Acer saccharum, the sugar maple or rock maple

Acer saccharum – Scientific classification

Kingdom: Plantae
Clade: Tracheophytes
Clade: Angiosperms
Clade: Eudicots
Clade: Rosids
Order: Sapindales
Family: Sapindaceae
Genus: Acer
A. saccharum
Sugar maple


Sugar maple (Acer saccharum Marshall) is a deciduous tree from the Sapindaceae family. It grows to 30 m in height, the canopy is thick and oval. The bark is brownish-gray and almost smooth at a young age, later having long and irregular furrows. Young branches are brown, covered with warty lenticels. The pups are the opposite. The leaves are opposite, as wide as long, cut into 3-5 irregular, slightly serrated lobes, dark green on the face, brighter in the fall, turning red in autumn, long petioles, without white milky juice. The flowers are yellowish-green, small, hanging on a 3-7 cm long petiole, appearing simultaneously with leafing. The fruit is about 2-3 cm long-winged feathers in pairs, ripens in autumn.


It is widespread in the North and Central North America. It is grown as an ornamental tree, suited to a lot of light and fertile, deep and fresh soil. His life span is over 400 years. It blooms after 10 years.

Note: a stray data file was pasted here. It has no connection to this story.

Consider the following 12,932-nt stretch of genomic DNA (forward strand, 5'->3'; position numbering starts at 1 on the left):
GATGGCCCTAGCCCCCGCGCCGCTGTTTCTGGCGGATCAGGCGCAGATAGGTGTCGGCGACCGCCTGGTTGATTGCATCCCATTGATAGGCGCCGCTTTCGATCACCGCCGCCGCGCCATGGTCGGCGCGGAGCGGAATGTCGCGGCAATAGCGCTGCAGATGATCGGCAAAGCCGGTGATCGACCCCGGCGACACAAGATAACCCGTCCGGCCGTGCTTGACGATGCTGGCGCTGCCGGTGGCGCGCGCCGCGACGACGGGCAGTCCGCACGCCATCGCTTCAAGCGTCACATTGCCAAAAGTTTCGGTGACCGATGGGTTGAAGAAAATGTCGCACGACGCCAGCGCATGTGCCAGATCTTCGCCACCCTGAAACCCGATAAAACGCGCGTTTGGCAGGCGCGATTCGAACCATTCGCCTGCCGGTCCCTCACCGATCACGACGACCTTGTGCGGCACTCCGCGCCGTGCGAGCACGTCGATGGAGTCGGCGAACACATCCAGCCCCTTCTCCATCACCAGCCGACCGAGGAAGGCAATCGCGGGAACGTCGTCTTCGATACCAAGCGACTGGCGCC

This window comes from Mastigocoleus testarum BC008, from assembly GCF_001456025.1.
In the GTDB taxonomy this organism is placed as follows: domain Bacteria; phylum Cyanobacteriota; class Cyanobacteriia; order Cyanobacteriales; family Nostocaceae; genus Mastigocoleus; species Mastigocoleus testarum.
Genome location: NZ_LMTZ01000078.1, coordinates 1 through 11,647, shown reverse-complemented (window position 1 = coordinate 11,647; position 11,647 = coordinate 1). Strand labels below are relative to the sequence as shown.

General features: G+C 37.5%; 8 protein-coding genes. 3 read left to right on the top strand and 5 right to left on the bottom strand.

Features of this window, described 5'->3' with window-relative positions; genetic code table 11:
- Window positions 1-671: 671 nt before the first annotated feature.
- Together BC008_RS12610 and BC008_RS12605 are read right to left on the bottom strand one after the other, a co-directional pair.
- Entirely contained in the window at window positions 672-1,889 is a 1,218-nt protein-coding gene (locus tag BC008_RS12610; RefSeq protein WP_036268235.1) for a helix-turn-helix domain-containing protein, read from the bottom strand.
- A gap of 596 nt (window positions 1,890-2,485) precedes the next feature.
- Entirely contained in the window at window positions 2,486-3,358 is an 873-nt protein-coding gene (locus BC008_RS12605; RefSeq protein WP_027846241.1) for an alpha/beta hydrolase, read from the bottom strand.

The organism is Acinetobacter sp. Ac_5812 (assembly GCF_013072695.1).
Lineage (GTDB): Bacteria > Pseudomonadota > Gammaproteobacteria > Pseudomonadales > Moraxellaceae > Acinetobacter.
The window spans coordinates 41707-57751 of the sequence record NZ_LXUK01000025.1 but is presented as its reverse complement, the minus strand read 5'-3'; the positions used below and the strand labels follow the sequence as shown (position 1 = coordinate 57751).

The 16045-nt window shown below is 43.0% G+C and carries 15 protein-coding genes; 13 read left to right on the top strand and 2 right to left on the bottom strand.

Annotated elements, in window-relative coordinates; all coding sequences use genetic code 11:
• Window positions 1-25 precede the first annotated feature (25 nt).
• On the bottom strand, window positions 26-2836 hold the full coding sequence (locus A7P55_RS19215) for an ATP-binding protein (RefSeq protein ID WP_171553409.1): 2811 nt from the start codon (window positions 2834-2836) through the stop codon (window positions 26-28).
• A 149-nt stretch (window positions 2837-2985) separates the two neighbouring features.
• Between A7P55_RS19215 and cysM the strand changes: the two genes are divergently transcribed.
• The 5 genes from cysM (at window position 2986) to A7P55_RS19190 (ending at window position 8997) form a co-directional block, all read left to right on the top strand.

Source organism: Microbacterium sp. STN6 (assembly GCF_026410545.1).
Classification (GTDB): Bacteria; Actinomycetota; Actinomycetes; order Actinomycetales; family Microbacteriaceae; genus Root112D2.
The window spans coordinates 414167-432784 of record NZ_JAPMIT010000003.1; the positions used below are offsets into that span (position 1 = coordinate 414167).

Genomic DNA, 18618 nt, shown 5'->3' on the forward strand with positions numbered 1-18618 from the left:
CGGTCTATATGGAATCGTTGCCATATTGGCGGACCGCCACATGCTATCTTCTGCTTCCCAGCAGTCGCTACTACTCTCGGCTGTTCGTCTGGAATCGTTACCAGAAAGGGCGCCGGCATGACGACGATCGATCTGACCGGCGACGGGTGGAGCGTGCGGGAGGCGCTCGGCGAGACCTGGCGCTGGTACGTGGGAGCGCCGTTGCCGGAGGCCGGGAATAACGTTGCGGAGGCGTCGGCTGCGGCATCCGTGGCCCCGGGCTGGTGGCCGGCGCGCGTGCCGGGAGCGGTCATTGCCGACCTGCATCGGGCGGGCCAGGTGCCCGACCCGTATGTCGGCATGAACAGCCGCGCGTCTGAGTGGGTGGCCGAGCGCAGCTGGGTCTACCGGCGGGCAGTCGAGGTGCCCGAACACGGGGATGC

The native range of Acer saccharum


The Latin name for the genus Acer is the old Latin name for maple, meaning sharp, pointed, because of the leaves of pointed lobes. The name of the Saccharum species indicates that it contains sugar.



From the tree is collected the juice used to produce maple syrup. The trees can be used for more than 100 years, with annual yields of 12-35 kg of sugar. It takes 40 liters of juice to produce 1 liter of syrup.
Wood is used to make furniture, sometimes it has interesting patterns for unknown reasons but for which it is especially appreciated.

A pair of samaras


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